Adi Kumbeswarar, Adi Kumbeswara, Adi Kumbhesvara: 1 definition


Adi Kumbeswarar means something in the history of ancient India. If you want to know the exact meaning, history, etymology or English translation of this term then check out the descriptions on this page. Add your comment or reference to a book if you want to contribute to this summary article.

India history and geography

[«previous next»] — Adi Kumbeswarar in India history glossary
Source: Shodhganga: The significance of the mūla-beras (history)

Adi Kumbeswarar Temple (Ādi Kumbheśvara) in Kumbakonam (Kumbhakonam), representing a sacred place for the worship of Śiva.—The Ādi Kumbheśvar Temple has three towers. The first Rājagopura is 128 feet high with 9 tiers. The tower is noted for the beauty of the sculptures carved on it. The mūlavar is Kumbheśa Āvudayar in the form of a liṅga. The figure of Lord Murukan in the temple is unique. He is seen with six faces and six hands. The big mahāmaha tank lends a unique glory to this sthala. It is called Amuda Saroruhamand Kaniyūr Tīrta. There are 16 maṇḍapas around the temple. They are said to have been built in 1542 by Govinda Dikṣitar who was a Minister of Achyutappa Nayakar, the king of Tanjore.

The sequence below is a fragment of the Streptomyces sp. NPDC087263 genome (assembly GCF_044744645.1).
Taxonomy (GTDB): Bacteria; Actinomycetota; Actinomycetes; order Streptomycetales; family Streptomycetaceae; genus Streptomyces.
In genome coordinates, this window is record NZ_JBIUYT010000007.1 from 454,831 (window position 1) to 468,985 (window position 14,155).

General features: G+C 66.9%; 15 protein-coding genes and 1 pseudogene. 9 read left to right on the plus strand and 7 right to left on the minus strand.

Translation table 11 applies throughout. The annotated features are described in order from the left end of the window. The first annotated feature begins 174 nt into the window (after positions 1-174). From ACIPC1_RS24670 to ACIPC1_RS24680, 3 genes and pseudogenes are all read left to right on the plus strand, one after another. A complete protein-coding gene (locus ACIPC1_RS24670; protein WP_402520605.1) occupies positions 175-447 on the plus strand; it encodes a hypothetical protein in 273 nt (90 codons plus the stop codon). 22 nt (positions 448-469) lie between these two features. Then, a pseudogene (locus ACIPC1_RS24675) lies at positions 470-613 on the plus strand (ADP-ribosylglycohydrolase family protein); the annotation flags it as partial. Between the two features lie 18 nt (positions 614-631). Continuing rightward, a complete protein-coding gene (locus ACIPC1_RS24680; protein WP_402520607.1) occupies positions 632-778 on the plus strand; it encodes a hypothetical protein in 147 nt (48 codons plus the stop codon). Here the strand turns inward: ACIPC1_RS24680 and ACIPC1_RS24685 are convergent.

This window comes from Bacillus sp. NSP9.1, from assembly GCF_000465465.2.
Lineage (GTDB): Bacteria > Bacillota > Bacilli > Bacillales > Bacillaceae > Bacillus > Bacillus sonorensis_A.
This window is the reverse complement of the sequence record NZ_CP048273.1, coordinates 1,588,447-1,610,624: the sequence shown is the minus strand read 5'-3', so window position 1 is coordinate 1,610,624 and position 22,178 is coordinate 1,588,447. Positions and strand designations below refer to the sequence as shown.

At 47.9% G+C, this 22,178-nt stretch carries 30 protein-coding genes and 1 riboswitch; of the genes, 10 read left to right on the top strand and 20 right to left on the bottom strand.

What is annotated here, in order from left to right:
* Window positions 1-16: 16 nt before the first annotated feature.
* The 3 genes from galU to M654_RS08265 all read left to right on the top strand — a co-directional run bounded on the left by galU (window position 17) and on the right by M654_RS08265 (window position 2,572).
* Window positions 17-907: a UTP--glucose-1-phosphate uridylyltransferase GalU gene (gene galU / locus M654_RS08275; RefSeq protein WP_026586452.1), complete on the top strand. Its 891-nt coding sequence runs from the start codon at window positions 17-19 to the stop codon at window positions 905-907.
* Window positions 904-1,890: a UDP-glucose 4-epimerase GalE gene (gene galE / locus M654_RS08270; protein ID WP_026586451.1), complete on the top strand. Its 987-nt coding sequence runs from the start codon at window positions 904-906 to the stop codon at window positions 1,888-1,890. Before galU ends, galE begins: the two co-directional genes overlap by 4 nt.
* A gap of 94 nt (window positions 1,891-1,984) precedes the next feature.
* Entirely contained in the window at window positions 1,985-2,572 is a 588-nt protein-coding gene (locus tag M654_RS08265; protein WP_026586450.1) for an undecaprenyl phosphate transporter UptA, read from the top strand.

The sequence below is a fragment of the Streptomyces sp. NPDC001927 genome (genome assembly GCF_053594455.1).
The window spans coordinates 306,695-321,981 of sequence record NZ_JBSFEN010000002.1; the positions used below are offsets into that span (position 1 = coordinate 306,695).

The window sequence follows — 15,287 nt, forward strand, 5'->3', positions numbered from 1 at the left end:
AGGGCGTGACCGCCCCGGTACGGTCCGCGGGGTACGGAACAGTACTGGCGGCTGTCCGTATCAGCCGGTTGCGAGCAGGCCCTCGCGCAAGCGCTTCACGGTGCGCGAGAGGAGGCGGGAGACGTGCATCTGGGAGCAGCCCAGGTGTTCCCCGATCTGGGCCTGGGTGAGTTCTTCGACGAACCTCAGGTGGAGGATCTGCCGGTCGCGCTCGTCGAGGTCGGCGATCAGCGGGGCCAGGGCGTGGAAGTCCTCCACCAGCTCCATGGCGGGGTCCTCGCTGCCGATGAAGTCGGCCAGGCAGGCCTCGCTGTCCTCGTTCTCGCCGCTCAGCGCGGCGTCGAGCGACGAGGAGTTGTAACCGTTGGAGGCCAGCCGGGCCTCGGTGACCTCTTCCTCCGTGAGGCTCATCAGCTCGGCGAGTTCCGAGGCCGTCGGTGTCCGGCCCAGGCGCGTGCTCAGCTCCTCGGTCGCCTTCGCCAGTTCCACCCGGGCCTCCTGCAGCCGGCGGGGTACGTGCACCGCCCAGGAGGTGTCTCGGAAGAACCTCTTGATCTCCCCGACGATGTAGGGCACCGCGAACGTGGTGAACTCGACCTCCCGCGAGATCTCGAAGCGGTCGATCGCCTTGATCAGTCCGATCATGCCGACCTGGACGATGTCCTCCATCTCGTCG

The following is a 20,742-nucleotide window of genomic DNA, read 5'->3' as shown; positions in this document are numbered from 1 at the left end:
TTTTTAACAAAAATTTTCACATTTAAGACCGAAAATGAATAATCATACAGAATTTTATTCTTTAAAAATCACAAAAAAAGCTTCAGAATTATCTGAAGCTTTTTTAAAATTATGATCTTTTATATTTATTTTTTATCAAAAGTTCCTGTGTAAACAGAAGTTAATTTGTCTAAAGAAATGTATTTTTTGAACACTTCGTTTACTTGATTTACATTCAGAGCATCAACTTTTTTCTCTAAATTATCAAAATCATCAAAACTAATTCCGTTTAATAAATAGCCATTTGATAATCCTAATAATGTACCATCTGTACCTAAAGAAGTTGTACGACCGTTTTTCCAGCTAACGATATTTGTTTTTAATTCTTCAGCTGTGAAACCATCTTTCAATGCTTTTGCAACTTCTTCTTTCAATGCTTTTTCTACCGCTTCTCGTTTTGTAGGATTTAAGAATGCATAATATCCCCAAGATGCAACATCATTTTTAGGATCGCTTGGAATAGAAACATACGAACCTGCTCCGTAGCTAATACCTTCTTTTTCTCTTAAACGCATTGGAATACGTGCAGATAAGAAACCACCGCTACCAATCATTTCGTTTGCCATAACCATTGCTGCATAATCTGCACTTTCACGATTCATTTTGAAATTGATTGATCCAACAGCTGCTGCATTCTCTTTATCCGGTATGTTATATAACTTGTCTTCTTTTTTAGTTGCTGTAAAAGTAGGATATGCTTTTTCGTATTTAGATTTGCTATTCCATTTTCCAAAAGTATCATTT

The sixteen liṅgas worshipped in the maṇḍapas are

  1. Brahmā-tīrta Īśvara,
  2. Kukunda Īśvara,
  3. Dhaneśvara,
  4. Idapeśvara,
  5. Baraneśvara,
  6. Koneśvara,
  7. Baktikeśvara,
  8. Byraveśvara,
  9. Agastyeśvara,
  10. Vyāsa Īśvara,
  11. Umā Pageśvara,
  12. Tritīśvara,
  13. Brahmeśvara,
  14. Gaṅgādhareśvara,
  15. Mukta-tīrta Īśvara,
  16. Kṣetra Paleśvara.

The sthala-purāṇa says that a kuḍam or vessel filled with amṛt (nectar) by Brahmā came to this place floating on the floods of pralaya (destruction by water) and the amṛt came out of the narrow mūkku (nose) of the vessel. The place sanctified by the flow of amṛt from the vessel of Brahmā came to be called Kuḍamūkku. A divine casket or box which contained white sand soaked in the amṛt that flowed from the broken vessel was found. The temple was established at the place where the casket was found. Hence the place was named Kumbakonam and the temple was named Ādi Kumbeswarar Temple. The primary deity found in this temple is Amudha Kumbhesar (Amuda Kumbheśar) also known Adi Kumbeswarar (Ādi Kumbheśar) and Amudesvar. Goddess Maṅgalāmbikai is also found here and she is called Mantra Pīda Īśvarī.

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The history of India traces the identification of countries, villages, towns and other regions of India, as well as mythology, zoology, royal dynasties, rulers, tribes, local festivities and traditions and regional languages. Ancient India enjoyed religious freedom and encourages the path of Dharma, a concept common to Buddhism, Hinduism, and Jainism.

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